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St Hilda's Church (Anglican)


Heritage Council

Place Number

There no heritage location found in the Google fusion table.


13 Glebe St North Perth

Location Details

Cnr Glebe & View St

Local Government




Construction Date

Constructed from 1915 to 1954

Demolition Year


Statutory Heritage Listings

Type Status Date Documents More information
Heritage List Adopted City of Vincent

Heritage Council Decisions and Deliberations

Type Status Date Documents
RHP - To be assessed Current 30 Jul 2004

Other Heritage Listings and Surveys

Type Status Date Grading/Management More information
Category Description
Anglican Church Inventory YES 31 Jul 1996

Municipal Inventory Adopted 13 Nov 1995 Category B

Category B

Conservation Recommended

City of Vincent


· The place is a good example of a Federation Free Style architectural style church in the Town of Vincent.
· The place has historical value as it houses the oldest font in Australia, of Anglo Saxon origin.
· The place is associated with Archbishop Riley and his son Tom and William Loton.

Physical Description

‘St Hilda’s church is a robustly designed parish church with a gable front to View Street and a hipped southern end following the line of the semi octagonal sanctuary, buttressed walls and entrance porch in brick and stone. The porch has stone quoins, a shallow pointed arch entrance and a simple triangular pediment, featuring a cross decoration in the stucco. The porch extends to the footpath. The stonework continues as a wide band around the building. The windows also feature stone surrounds. The church has internal aisles for the length of the nave, which terminate before the sanctuary. The end wall of the sanctuary is solid with an inset stone cross and foundation stone, while the other walls have lancet windows with stained glass in lead lights.’


‘In about 1900, the first Anglican Sunday School and service for the parish known as All Saints Woodville were held at the home of Mrs Hahn on the corner of Olive and View Street. A wooden building transported form Canning Mills, and erected on the corner of Rose (Glebe street) and View Street in 1904, was consecrated as St Hilda’s North Perth. A church building fund was implemented in 1910. In 1914, Rev CL Riley, son of archbishop Riley, was appointed rector of St Hilda’s. He lived with his parents at Bishops House, traveling to his parish by motor bike. The foundation stone for St Hilda’s church was laid on 24th July 1915, by William T Loton, MLA and the church was consecrated on 10th October that year by Archbishop Riley. The rectory was also completed in 1915 and Rev Riley moved in.’ ‘In 1954, St Hilda’s Church was completed with the addition of the entrance porch, chancery, sanctuary, choir and vestries. The additions were consecrated on 12th December 1954 by Archbishop Moline. In 1974, the site of the original weatherboard church and the land occupied by the tennis courts were sold. A house was purchased on Coolbidin for use as a rectory and the original rectory was demolished. A parish centre was built on site. St Hilda’s boasts the oldest font in Australia. It is Anglo Saxon workmanship and dates from the 9th or 10th century. It was transferred to St Hilda’s when St john’s Anglican Church in Milligan Street was demolished in 1928.’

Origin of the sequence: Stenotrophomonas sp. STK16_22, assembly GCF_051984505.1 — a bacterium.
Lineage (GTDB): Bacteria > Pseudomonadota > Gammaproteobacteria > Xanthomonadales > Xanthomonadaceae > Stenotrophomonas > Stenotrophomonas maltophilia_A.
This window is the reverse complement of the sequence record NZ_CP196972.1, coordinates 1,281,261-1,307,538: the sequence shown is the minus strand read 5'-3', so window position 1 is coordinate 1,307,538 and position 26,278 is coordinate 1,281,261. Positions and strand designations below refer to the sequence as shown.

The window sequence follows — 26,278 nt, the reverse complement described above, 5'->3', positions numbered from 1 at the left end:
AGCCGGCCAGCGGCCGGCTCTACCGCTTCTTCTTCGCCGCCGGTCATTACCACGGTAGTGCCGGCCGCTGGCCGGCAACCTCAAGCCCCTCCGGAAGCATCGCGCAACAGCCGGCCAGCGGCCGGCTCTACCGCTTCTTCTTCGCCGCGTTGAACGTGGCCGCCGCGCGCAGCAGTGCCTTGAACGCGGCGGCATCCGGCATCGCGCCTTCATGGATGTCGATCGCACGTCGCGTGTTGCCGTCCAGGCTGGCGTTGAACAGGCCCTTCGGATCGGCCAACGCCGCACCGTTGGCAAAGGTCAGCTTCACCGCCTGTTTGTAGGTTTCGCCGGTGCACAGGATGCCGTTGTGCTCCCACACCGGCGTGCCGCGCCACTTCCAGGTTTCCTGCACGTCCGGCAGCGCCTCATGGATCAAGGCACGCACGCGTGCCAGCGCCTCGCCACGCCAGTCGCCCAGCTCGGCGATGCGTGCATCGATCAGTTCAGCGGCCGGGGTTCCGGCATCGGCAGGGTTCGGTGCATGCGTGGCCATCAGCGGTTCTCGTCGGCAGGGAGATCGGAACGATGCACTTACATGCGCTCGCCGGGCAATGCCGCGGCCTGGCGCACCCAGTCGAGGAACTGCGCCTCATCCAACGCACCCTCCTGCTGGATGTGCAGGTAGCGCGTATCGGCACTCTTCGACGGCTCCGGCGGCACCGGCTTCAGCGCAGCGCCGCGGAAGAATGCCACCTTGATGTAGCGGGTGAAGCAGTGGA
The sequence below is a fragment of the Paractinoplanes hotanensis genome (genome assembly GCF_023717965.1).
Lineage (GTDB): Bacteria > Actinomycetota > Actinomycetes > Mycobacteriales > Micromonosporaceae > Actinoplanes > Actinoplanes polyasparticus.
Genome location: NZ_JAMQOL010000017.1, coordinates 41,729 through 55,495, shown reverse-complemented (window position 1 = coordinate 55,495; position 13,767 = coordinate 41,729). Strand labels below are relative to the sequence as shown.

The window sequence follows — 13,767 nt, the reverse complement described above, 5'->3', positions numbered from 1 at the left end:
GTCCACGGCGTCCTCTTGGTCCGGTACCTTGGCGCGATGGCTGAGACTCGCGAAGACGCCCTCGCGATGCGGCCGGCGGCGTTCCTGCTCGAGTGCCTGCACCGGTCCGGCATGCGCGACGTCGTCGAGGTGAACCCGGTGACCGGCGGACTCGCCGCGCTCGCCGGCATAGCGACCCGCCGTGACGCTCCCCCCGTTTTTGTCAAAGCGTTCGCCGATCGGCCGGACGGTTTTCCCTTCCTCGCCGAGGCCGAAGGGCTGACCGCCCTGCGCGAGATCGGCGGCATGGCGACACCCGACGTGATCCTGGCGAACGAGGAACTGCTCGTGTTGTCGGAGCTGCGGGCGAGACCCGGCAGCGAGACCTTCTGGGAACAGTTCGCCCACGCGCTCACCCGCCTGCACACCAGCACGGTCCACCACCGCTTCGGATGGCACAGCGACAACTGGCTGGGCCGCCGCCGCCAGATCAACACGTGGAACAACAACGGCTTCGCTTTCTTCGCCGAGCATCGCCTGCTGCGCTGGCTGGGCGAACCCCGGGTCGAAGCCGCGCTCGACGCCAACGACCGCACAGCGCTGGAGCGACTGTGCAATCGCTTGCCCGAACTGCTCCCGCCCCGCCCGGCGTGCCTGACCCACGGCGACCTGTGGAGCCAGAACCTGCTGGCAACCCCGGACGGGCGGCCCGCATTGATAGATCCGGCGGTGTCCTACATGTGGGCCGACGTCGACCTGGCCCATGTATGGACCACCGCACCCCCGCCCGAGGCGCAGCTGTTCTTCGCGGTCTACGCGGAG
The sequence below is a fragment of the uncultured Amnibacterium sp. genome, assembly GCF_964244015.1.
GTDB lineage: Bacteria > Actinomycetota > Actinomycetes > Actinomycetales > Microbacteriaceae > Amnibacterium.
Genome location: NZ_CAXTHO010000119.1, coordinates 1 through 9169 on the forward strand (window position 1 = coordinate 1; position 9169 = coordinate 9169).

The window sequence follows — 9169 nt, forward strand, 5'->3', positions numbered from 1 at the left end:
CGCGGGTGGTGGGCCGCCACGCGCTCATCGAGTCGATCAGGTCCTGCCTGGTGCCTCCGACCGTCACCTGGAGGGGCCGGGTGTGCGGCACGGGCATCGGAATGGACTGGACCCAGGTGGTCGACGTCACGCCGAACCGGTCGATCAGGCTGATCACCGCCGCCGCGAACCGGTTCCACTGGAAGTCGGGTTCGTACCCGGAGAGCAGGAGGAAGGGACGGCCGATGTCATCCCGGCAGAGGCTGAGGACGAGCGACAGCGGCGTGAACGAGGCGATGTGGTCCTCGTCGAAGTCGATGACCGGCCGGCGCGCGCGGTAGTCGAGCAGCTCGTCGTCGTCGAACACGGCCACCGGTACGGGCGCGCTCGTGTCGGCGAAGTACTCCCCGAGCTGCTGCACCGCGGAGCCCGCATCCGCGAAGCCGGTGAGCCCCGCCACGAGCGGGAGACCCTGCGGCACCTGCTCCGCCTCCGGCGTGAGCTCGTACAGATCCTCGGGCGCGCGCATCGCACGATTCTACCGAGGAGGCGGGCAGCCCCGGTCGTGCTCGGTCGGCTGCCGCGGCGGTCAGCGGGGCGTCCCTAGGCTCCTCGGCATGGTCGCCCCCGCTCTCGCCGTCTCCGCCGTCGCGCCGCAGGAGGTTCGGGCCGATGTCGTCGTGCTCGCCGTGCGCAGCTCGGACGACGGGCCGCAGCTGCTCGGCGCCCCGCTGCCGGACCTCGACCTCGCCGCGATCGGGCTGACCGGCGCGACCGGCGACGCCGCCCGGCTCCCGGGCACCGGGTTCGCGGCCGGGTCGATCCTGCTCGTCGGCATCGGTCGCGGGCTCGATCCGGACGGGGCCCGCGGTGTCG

Integrity- High
Authenticity- Moderate




Name Type Year From Year To
George Herbert Parry Architect - -

Place Type

Individual Building or Group


Epoch General Specific
Present Use RELIGIOUS Church, Cathedral or Chapel
Original Use RELIGIOUS Church, Cathedral or Chapel

Architectural Styles

Inter-War Romanesque

Construction Materials

Type General Specific
Wall BRICK Common Brick
Wall STONE Limestone
Roof METAL Corrugated Iron

Historic Themes

General Specific

Creation Date

30 May 1989

Publish place record online (inHerit):


Last Update

09 Mar 2022


This information is provided voluntarily as a public service. The information provided is made available in good faith and is derived from sources believed to be reliable and accurate. However, the information is provided solely on the basis that readers will be responsible for making their own assessment of the matters discussed herein and are advised to verify all relevant representations, statements and information.